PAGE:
Launch Slideshow

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The urge to merge

The urge to merge

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    With the pending merger of their respective fleet operations, San Benito County Public Works Administrator Steve Wittry (left) and City of Hollister, Calif., Public Works Director Clay Lee will provide for the other what each has specialized in — the county, heavy equipment; the city, passenger vehicles. The transition is also made easier because of proximity: both operations are located in Hollister, the county seat. Photos: Nick Lovejoy Photography

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    Hollister, Calif., Equipment Mechanic Ernie Castillo's job will become more specialized after his city and the county merge services.

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    Source: PUBLIC WORKS

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    In California, San Benito County and the City of Hollister plan to merge fleet services because continuing statewide budgetary issues — like a deficit of around $13 billion — are trickling down to city and county agencies.

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    The rich are getting richer and the poor, poorer. Consolidation ensures equal access to public services for citizens of all economic means, says local government consultant Mayraj Fahim.

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    TWO BECOME ONE. Some say next year's merger of New Jersey's Princeton Borough and Princeton Township into “Princeton” works only because the two communities had similar populations and tax rates and that, because they'd shared 13 services, estimates of $3.2 million in annual savings are overoptimistic. But in a state with the most municipal bond downgradings, at least one financial analyst, Moody's Investors Service Inc., terms the move “credit positive.” The new Princeton will have about $112 million in combined debt, which is about 16% of the operating expenses of each. Map: Center for Governmental Research Inc.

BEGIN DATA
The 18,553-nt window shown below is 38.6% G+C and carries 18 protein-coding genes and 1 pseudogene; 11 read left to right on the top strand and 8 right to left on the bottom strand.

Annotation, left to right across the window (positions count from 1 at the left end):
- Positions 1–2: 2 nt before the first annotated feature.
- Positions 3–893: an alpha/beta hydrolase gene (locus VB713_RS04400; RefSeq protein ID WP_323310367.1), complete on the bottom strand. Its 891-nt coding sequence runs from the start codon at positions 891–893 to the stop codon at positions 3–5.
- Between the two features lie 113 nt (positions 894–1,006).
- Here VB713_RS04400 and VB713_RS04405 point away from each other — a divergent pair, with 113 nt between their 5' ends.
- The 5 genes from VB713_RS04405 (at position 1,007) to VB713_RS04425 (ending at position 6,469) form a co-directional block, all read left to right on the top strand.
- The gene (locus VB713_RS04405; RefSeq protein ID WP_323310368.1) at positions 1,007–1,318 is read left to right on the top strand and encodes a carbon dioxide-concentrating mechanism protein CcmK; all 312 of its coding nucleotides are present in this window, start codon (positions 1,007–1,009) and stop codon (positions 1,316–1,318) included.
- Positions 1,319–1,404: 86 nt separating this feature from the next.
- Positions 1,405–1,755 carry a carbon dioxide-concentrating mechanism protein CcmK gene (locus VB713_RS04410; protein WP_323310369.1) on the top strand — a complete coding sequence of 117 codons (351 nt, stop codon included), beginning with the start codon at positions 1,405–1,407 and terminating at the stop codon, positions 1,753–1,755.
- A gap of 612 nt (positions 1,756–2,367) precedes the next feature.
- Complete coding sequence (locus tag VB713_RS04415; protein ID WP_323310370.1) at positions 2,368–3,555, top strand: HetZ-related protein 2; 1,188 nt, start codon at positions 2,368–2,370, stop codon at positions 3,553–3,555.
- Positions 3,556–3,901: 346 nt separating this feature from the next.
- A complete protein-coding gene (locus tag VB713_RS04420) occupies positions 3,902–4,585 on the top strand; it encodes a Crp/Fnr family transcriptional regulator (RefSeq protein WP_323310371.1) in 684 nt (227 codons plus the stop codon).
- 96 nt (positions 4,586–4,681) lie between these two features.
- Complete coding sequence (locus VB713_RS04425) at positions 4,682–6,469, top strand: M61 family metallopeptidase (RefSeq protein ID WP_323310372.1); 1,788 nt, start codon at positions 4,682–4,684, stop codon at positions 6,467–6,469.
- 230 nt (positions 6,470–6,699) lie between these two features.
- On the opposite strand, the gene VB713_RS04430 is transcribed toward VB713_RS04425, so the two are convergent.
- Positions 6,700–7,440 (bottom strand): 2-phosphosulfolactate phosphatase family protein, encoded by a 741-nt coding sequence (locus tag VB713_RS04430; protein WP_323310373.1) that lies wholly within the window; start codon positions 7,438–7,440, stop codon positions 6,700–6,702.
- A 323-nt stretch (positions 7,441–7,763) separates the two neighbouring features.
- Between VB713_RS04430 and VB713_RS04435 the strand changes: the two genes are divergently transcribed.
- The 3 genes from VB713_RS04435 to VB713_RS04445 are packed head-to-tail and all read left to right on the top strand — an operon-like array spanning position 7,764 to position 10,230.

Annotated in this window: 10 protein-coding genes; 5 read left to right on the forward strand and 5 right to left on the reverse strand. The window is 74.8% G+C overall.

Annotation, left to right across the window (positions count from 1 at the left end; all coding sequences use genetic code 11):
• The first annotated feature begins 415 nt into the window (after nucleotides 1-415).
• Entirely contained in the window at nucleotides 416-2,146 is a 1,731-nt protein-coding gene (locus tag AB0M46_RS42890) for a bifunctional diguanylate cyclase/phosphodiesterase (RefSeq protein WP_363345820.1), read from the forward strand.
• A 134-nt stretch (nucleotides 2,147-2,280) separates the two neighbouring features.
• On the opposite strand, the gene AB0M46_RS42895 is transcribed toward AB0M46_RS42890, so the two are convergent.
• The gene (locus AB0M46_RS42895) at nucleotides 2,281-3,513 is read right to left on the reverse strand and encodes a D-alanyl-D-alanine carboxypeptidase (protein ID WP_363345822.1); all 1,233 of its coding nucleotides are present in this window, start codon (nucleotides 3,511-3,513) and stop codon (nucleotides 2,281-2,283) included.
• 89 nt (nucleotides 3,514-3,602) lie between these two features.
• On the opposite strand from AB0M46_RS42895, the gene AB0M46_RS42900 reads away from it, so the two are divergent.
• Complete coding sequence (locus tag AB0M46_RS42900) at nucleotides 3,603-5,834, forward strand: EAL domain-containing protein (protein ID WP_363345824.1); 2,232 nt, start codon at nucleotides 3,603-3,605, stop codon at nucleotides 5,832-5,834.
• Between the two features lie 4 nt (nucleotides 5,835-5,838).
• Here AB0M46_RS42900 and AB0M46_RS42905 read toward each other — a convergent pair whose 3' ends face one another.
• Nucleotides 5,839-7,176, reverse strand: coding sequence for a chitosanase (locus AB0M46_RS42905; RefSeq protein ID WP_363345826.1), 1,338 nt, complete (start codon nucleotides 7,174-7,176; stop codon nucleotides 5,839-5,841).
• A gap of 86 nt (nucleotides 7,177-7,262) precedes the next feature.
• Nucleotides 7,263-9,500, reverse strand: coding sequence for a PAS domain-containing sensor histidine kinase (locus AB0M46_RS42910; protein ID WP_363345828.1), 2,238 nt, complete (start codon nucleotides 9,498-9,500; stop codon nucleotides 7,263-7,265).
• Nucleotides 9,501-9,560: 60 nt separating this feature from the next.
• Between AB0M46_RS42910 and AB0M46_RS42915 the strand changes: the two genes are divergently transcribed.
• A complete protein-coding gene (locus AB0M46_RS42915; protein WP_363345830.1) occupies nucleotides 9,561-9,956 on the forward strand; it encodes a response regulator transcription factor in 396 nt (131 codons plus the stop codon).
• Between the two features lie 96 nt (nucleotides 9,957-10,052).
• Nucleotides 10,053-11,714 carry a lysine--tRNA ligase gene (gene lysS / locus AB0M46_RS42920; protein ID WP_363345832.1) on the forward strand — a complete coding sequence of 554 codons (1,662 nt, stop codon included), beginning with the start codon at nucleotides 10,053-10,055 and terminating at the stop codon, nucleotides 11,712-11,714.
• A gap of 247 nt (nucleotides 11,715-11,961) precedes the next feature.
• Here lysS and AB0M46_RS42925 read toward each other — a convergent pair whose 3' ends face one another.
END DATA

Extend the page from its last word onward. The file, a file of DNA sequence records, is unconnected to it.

By Victoria K. Sicaras

Some say it was a long time coming. In November, more than a century after New Jersey's Princeton Borough seceded from Princeton Township over a school tax dispute, residents voted to bring the governments back together effective Jan. 1, 2013. The new Princeton will serve a combined population of roughly 29,000.

The move makes sense. The borough is completely surrounded by the township. Residents reached a resolution long ago about the 1894 tax dispute and combined schools. Today, the two communities share more than a dozen public services, including animal control and fire. Nevertheless, it took four tries since 1953 to get voters to approve a merger.

Even with shared services, the effort will encounter headaches. The onetime cost of the consolidation, as estimated by a joint commission, is $1.7 million. New Jersey Gov. Chris Christie reportedly offered to pay 20%. As the two Princetons become one, police, public works, and other departments will have to be merged, with some anticipated layoffs to remove redundancies.